Friday, April 8, 2011

Thoughtless answers to tough Irish questions-UPDATED


If the Catholics of Ireland are angry with their hierarchy, their grounds for it are obvious and indubitable. However, anger is a dangerous emotion, and is a poor state from which to suggest changes.

John L. Allen, Jr., who (sadly) still writes for the National Catholic Distorter, reports: “I’m in Dublin this week for a couple of speaking gigs, the centerpiece of which is an April 6-9 conference on the sexual abuse crisis sponsored by the Jesuits’ Milltown Institute titled ‘Broken Faith: Revisioning the Church in Ireland’.”

Okay, the conference is being hosted by the Jesuits. Right away, you’re given grounds for suspicion.

It doesn’t get better. A social worker and psychotherapist from University College Dublin blames the problem on a theology of sexuality which can fuel “self-hatred and shame”, a theology of the priesthood which “sets [priests] apart in an unhealthy manner,” and a “top-down model” of leadership. The acting president of the Milltown Institute demands “a reinterpretation of the faith and the Christian way of life”, especially a “more participatory church” (i.e., hecklers’ rights over magisterial teaching).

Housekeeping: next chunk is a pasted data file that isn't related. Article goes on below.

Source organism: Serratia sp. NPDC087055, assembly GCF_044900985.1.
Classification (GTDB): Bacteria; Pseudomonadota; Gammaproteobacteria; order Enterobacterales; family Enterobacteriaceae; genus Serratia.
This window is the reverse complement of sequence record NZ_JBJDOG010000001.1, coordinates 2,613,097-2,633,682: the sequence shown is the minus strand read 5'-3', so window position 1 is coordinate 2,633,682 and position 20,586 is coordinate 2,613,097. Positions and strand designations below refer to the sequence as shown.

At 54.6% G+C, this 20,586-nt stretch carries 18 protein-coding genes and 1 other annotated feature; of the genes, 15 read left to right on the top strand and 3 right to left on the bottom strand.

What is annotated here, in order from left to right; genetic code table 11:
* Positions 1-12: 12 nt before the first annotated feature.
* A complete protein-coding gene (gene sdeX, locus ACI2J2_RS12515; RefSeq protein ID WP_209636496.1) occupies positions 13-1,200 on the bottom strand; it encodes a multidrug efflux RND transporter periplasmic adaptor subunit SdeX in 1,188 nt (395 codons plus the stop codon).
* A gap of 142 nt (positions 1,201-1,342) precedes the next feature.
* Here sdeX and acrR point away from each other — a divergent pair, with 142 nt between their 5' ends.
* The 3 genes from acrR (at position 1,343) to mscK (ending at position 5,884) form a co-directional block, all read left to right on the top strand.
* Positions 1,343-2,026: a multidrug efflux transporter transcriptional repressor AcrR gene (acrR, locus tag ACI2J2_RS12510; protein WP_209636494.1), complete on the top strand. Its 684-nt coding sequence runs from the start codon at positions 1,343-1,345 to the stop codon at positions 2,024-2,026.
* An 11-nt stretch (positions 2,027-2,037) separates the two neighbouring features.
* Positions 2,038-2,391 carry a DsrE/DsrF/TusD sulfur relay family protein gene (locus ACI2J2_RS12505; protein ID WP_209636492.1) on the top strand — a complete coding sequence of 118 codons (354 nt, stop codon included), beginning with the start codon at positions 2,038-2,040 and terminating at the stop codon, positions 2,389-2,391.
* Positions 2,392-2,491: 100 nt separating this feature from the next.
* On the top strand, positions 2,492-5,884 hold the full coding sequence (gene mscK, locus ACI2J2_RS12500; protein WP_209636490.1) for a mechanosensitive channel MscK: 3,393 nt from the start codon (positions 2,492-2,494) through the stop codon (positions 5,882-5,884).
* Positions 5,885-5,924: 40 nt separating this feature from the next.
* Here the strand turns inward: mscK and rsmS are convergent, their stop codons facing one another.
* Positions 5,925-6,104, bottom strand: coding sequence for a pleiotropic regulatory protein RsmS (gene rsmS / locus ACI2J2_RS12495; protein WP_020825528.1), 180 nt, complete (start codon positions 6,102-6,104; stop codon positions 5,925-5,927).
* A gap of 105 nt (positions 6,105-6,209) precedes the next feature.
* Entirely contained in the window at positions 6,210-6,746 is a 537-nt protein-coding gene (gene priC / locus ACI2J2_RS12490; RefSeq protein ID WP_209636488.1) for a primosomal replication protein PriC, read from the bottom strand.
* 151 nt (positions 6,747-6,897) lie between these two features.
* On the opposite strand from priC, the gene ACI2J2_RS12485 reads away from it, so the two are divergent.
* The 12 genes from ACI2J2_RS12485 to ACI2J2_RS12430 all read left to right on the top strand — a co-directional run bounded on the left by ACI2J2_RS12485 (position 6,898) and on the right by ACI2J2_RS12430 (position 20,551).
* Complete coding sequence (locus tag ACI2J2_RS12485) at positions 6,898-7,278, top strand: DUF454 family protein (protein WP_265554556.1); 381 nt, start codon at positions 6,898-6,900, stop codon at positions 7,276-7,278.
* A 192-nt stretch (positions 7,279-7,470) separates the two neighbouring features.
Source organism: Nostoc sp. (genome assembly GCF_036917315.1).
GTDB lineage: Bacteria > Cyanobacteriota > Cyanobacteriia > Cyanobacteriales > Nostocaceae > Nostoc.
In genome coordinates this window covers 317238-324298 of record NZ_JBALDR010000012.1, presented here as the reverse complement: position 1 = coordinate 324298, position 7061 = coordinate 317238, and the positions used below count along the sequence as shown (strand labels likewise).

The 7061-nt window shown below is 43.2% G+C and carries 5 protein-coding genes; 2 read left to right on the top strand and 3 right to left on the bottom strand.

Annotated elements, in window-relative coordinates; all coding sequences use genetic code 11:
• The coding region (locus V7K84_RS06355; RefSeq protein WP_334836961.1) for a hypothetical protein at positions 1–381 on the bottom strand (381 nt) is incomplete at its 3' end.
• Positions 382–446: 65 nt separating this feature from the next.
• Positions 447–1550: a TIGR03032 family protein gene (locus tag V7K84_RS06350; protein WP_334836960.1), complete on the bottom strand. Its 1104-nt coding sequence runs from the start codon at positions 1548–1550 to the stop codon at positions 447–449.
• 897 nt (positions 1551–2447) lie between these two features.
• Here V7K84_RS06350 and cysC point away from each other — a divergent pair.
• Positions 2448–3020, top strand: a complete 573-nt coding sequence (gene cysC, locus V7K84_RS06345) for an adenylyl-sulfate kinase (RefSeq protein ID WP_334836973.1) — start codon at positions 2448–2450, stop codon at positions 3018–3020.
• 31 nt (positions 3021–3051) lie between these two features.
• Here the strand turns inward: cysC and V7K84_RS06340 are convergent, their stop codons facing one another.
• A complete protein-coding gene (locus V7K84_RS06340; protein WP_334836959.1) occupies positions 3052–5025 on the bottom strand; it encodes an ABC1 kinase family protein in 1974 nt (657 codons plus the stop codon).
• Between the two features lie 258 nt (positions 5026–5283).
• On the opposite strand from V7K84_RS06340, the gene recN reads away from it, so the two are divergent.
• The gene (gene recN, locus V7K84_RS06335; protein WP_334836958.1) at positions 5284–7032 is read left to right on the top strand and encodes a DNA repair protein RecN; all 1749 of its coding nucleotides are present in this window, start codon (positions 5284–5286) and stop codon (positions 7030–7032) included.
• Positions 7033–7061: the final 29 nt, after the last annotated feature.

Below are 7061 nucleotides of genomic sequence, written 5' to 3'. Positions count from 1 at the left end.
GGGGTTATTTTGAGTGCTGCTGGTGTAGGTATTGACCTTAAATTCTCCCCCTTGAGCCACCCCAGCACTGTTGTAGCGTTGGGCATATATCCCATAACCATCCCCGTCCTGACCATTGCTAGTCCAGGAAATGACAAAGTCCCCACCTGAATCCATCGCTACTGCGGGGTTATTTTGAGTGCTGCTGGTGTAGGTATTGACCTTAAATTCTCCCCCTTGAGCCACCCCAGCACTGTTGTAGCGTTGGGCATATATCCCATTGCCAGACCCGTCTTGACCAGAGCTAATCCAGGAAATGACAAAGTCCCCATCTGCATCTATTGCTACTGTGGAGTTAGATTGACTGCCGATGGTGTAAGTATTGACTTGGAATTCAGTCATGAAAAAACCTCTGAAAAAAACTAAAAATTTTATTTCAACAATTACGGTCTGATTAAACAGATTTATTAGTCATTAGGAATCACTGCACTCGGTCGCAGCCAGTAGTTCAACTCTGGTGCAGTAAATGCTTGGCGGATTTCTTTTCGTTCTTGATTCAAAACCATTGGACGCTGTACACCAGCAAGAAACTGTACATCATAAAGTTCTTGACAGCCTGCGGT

Thursday, April 7, 2011

Apologetics toolbox: faith vs. works


The role of works in Catholicism is a very basic fundamentalist/Evangelical concern, the answer to which should be in every Catholic’s apologetics toolkit.

At least once in your life, you’re bound to come across a Protestant who states that we Catholics believe we are saved by works. In all likelihood, this person will defend the error by exclaiming heatedly, “Hey, I used to be a Catholic!” Or, if she’s a cradle Protestant, she’ll appeal to the authority of Cindy Lou Apostate or Reverend Expriest over at the First Church of the Intolerant Master, and if they don’t know what Catholics really believe ….